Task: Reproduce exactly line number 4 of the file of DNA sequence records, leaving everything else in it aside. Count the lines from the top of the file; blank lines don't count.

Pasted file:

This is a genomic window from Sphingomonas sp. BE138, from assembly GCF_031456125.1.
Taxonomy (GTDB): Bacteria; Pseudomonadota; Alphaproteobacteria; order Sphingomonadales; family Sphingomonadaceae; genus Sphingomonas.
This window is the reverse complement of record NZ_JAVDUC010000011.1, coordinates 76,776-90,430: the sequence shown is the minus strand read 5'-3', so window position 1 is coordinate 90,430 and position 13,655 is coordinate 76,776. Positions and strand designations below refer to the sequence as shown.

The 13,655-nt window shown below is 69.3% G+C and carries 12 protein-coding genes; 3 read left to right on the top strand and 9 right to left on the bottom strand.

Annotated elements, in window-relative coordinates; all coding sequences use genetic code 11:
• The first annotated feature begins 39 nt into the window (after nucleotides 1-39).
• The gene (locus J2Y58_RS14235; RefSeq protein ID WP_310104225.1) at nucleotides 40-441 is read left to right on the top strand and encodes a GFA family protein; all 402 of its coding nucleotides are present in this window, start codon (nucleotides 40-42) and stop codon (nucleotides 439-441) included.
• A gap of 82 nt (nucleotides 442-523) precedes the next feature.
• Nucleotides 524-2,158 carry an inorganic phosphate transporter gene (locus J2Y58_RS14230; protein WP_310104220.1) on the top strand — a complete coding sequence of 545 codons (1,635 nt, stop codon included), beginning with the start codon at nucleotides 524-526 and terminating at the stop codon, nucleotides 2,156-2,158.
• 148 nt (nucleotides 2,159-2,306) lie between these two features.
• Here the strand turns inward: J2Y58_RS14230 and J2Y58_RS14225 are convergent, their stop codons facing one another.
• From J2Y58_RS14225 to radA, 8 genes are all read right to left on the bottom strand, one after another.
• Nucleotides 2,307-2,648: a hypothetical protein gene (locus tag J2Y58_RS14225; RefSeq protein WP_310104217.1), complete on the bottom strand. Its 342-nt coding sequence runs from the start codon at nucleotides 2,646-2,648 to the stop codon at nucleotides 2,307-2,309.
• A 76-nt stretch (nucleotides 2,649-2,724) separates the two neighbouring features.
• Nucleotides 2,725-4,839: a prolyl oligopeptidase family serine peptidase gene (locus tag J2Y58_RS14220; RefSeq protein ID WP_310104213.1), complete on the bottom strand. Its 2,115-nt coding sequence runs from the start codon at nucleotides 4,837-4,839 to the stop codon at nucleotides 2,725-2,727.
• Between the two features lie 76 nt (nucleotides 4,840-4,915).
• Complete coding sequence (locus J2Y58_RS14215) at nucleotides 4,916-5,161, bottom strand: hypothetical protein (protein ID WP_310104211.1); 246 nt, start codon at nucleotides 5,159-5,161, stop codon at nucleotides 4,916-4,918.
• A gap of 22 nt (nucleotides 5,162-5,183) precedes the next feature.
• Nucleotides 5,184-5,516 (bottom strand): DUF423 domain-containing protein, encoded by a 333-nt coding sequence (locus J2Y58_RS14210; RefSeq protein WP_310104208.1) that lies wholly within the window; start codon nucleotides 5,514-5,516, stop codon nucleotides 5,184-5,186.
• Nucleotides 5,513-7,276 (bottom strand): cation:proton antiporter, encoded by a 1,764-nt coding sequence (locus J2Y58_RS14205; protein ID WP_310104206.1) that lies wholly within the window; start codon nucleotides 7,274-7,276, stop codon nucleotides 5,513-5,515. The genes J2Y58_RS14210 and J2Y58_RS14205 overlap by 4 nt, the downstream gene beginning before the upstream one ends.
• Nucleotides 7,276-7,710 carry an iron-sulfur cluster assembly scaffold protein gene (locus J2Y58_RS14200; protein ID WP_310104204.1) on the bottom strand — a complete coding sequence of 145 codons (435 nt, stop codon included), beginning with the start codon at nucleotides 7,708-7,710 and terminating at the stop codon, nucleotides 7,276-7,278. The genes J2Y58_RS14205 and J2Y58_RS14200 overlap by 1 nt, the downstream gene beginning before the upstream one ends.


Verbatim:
The 13,655-nt window shown below is 69.3% G+C and carries 12 protein-coding genes; 3 read left to right on the top strand and 9 right to left on the bottom strand.